What is Social Security Disability Insurance?
If you’re receiving Social Security Disability Insurance (SSDI) or Supplemental Security Income (SSI), it’s natural to wonder if your benefits will be affected when you start generating income from a passive and/or semi-passive source. Allow our staff here at Winkler Kurtz to provide you with some clarity.
Will the government take back money that was already yours? Will additional funds make you ineligible for certain types of benefits?
The Social Security Administration (SSA) has a detailed explanation on their website, but let’s break it down piece by piece.
Only your income from work, self-employment and other sources will affect your eligibility for SSDI or SSI. Passive forms of income such as interest from bank accounts or dividends from investments do not affect your benefits.
If you earn over a certain amount from self-employment, the first $65 plus one dollar for every two dollars of earnings above that level may be deducted from your benefits. However, this won’t happen automatically. You must inform the SSA of any earnings above those limits by completing a SSA-7161 form and returning it to your local SSA office.
If you do not report this type of income, the SSA may assume that your reported earnings are incorrect and reduce or terminate your benefits as a result. You could even face criminal prosecution for fraud if the agency is not informed of the additional earnings – so don’t forget!
Bottom line: passive income earned through bank accounts, mutual funds and other investments has no effect on your Social Security benefits. And even if you exceed the limits for self-employment earnings, it’s still your responsibility to report this to the SSA so they can deduct the appropriate amounts from your monthly check.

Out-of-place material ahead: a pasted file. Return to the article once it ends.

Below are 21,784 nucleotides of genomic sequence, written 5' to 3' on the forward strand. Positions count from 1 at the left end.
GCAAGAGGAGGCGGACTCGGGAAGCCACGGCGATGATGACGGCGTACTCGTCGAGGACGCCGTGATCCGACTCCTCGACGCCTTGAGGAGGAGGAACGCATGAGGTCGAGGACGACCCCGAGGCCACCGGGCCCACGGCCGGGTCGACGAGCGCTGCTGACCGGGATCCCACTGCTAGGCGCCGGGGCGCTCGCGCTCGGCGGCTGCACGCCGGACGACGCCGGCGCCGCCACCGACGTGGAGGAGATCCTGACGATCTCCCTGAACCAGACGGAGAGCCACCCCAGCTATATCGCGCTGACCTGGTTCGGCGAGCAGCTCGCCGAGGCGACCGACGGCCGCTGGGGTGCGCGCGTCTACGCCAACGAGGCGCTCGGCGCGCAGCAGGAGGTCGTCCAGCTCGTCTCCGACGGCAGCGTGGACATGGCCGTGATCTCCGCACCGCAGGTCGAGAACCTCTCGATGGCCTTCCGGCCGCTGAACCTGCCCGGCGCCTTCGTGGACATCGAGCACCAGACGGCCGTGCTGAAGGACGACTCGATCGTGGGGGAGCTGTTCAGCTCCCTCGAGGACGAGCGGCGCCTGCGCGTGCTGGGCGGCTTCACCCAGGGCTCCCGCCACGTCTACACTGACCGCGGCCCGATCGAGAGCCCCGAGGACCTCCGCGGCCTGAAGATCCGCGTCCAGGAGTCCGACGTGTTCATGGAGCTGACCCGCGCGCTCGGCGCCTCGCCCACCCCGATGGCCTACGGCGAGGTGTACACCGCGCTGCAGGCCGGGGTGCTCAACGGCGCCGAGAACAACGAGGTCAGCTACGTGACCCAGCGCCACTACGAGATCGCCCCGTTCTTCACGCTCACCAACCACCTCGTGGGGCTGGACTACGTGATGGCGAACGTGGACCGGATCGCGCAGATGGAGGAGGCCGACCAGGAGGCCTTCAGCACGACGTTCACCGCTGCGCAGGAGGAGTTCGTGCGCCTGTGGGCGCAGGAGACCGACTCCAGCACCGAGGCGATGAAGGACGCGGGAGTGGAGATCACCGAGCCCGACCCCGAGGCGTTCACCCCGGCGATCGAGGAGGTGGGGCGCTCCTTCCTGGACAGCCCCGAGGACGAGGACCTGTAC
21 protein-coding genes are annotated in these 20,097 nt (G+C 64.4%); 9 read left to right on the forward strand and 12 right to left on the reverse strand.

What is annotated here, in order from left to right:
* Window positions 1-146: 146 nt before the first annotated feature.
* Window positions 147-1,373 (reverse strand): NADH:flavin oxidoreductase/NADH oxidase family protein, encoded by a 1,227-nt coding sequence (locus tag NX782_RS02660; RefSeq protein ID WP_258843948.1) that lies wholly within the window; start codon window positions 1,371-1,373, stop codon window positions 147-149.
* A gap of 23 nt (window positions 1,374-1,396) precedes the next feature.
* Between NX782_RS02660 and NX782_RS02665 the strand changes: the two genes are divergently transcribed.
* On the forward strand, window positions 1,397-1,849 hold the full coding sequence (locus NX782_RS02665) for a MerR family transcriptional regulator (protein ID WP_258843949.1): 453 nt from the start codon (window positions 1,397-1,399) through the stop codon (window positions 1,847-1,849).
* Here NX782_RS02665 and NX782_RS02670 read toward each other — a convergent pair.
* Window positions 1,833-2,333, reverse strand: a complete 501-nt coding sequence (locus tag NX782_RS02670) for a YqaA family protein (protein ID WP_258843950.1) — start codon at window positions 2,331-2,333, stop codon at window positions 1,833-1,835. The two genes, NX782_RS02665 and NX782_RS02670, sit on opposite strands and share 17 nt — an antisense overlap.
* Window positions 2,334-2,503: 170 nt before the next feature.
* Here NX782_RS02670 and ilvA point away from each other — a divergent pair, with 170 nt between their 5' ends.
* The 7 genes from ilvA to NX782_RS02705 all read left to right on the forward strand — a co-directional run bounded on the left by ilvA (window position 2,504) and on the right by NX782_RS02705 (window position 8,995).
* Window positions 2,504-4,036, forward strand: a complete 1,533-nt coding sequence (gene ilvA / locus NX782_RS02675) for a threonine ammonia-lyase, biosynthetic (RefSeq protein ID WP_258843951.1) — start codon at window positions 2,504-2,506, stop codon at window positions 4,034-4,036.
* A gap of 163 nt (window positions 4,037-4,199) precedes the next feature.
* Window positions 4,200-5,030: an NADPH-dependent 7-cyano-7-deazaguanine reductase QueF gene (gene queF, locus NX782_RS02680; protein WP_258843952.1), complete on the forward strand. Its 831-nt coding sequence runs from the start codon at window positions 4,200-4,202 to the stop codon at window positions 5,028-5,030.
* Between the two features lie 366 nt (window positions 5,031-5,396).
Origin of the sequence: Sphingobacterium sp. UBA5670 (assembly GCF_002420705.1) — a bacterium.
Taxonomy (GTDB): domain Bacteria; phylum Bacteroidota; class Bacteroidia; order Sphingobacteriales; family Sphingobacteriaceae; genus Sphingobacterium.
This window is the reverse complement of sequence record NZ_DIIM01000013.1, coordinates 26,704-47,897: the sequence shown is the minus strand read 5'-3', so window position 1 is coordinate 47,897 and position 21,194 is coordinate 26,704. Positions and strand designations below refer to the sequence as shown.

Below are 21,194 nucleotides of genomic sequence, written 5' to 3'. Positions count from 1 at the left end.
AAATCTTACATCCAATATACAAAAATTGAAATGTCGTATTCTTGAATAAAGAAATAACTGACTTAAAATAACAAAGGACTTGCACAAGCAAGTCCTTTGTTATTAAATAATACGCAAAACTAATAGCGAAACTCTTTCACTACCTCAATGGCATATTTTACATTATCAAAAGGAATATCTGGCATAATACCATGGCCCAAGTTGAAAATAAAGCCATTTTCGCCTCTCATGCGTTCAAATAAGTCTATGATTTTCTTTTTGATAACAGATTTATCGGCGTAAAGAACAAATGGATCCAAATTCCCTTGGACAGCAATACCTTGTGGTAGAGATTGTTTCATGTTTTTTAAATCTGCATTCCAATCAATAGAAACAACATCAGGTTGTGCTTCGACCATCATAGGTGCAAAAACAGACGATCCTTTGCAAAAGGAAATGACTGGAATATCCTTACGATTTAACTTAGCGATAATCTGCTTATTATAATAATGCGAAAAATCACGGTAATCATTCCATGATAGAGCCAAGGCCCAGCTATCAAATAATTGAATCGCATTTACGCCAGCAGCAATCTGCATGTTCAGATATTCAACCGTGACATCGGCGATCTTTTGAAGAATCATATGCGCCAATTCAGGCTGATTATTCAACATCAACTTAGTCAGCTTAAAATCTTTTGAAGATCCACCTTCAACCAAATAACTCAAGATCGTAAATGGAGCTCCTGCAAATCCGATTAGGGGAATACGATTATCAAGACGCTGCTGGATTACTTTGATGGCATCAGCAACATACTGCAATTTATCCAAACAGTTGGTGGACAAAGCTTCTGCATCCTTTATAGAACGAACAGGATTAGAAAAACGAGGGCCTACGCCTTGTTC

One thing to keep in mind… the money you earn from a job or your small business will show up as income on your earnings record. That’s how the SSA determines whether you’re still eligible for benefits, and it could trigger an audit of your disability status if income is too high. This is covered in more detail below.
What About Monthly Earnings?
If your income is low enough to qualify for SSDI or SSI, the SSA doesn’t require you to report how much money is in your bank accounts or what investments you have. If you are earning income from a job or self-employment, however, the agency will want to know exactly how much you’re bringing in.
The SSA uses a formula to calculate your monthly earnings called an Average Indexed Monthly Earning (AIME). It starts with the first $885 you earn each month and then adjusts that amount based on how much income is necessary to equal the average wage for workers who have been working at least two-thirds of their adult life.
Adding up your monthly income from work and self-employment will determine whether you’re eligible for SSDI or SSI, as well as the amount of your benefits and how much could be deducted if you earn too much. If your earnings fall within a certain range, the SSA may ask you to submit additional medical evidence to support your claim.
If you want to be sure that your income is not disqualifying, it’s important to make an appointment with the SSA to discuss any earnings you receive from work or self-employment. Your local advocate can help you schedule these appointments and check on the status of your application.
Bottom line: Social Security benefits will NOT be affected by passive income such as interest, dividends or capital gains. However, the SSA will want to know how much you’re earning from work and self-employment – especially if it’s more than the monthly limit.
Contact Winkler Kurtz, LLP
If you have questions regarding social security, please don’t hesitate to contact a representative from our office and schedule your free consultation today.